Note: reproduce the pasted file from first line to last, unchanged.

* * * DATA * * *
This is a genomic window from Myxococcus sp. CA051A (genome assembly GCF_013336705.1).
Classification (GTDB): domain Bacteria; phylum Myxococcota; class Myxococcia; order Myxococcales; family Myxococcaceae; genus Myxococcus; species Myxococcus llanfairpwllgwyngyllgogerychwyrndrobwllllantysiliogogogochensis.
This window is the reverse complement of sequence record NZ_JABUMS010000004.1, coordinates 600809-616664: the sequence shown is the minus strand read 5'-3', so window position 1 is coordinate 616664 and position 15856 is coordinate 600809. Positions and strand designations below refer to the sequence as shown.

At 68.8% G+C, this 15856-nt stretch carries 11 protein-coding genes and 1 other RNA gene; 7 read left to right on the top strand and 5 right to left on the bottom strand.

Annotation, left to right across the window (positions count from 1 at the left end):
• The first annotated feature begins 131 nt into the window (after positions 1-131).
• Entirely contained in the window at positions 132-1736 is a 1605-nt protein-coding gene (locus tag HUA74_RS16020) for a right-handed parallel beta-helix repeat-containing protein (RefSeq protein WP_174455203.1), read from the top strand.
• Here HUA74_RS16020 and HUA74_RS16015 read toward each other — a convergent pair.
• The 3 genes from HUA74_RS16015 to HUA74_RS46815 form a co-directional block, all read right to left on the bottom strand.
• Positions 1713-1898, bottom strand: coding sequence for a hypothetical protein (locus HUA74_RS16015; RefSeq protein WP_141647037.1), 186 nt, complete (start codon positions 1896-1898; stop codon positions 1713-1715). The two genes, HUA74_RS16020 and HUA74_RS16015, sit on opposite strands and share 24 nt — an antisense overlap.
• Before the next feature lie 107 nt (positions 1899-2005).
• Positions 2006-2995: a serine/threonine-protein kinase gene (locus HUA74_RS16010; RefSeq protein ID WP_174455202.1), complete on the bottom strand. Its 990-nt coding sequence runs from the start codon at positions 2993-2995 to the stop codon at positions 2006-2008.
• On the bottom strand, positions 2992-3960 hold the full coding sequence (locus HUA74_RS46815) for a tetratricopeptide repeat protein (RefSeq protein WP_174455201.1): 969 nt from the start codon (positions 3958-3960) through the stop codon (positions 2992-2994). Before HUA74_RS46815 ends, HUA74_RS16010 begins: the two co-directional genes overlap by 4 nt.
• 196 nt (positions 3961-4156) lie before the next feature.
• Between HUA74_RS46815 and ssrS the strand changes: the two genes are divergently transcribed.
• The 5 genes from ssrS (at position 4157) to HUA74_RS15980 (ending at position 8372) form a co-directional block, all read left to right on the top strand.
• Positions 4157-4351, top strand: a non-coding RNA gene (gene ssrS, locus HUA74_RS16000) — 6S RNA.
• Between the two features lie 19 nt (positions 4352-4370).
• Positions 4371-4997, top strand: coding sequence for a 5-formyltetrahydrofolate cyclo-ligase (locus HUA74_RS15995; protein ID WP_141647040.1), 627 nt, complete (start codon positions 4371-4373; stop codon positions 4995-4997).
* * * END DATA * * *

This is a genomic window from Myxococcus sp. CA051A (genome assembly GCF_013336705.1).
Classification (GTDB): domain Bacteria; phylum Myxococcota; class Myxococcia; order Myxococcales; family Myxococcaceae; genus Myxococcus; species Myxococcus llanfairpwllgwyngyllgogerychwyrndrobwllllantysiliogogogochensis.
This window is the reverse complement of sequence record NZ_JABUMS010000004.1, coordinates 600809-616664: the sequence shown is the minus strand read 5'-3', so window position 1 is coordinate 616664 and position 15856 is coordinate 600809. Positions and strand designations below refer to the sequence as shown.

At 68.8% G+C, this 15856-nt stretch carries 11 protein-coding genes and 1 other RNA gene; 7 read left to right on the top strand and 5 right to left on the bottom strand.

Annotation, left to right across the window (positions count from 1 at the left end):
• The first annotated feature begins 131 nt into the window (after positions 1-131).
• Entirely contained in the window at positions 132-1736 is a 1605-nt protein-coding gene (locus tag HUA74_RS16020) for a right-handed parallel beta-helix repeat-containing protein (RefSeq protein WP_174455203.1), read from the top strand.
• Here HUA74_RS16020 and HUA74_RS16015 read toward each other — a convergent pair.
• The 3 genes from HUA74_RS16015 to HUA74_RS46815 form a co-directional block, all read right to left on the bottom strand.
• Positions 1713-1898, bottom strand: coding sequence for a hypothetical protein (locus HUA74_RS16015; RefSeq protein WP_141647037.1), 186 nt, complete (start codon positions 1896-1898; stop codon positions 1713-1715). The two genes, HUA74_RS16020 and HUA74_RS16015, sit on opposite strands and share 24 nt — an antisense overlap.
• Before the next feature lie 107 nt (positions 1899-2005).
• Positions 2006-2995: a serine/threonine-protein kinase gene (locus HUA74_RS16010; RefSeq protein ID WP_174455202.1), complete on the bottom strand. Its 990-nt coding sequence runs from the start codon at positions 2993-2995 to the stop codon at positions 2006-2008.
• On the bottom strand, positions 2992-3960 hold the full coding sequence (locus HUA74_RS46815) for a tetratricopeptide repeat protein (RefSeq protein WP_174455201.1): 969 nt from the start codon (positions 3958-3960) through the stop codon (positions 2992-2994). Before HUA74_RS46815 ends, HUA74_RS16010 begins: the two co-directional genes overlap by 4 nt.
• 196 nt (positions 3961-4156) lie before the next feature.
• Between HUA74_RS46815 and ssrS the strand changes: the two genes are divergently transcribed.
• The 5 genes from ssrS (at position 4157) to HUA74_RS15980 (ending at position 8372) form a co-directional block, all read left to right on the top strand.
• Positions 4157-4351, top strand: a non-coding RNA gene (gene ssrS, locus HUA74_RS16000) — 6S RNA.
• Between the two features lie 19 nt (positions 4352-4370).
• Positions 4371-4997, top strand: coding sequence for a 5-formyltetrahydrofolate cyclo-ligase (locus HUA74_RS15995; protein ID WP_141647040.1), 627 nt, complete (start codon positions 4371-4373; stop codon positions 4995-4997).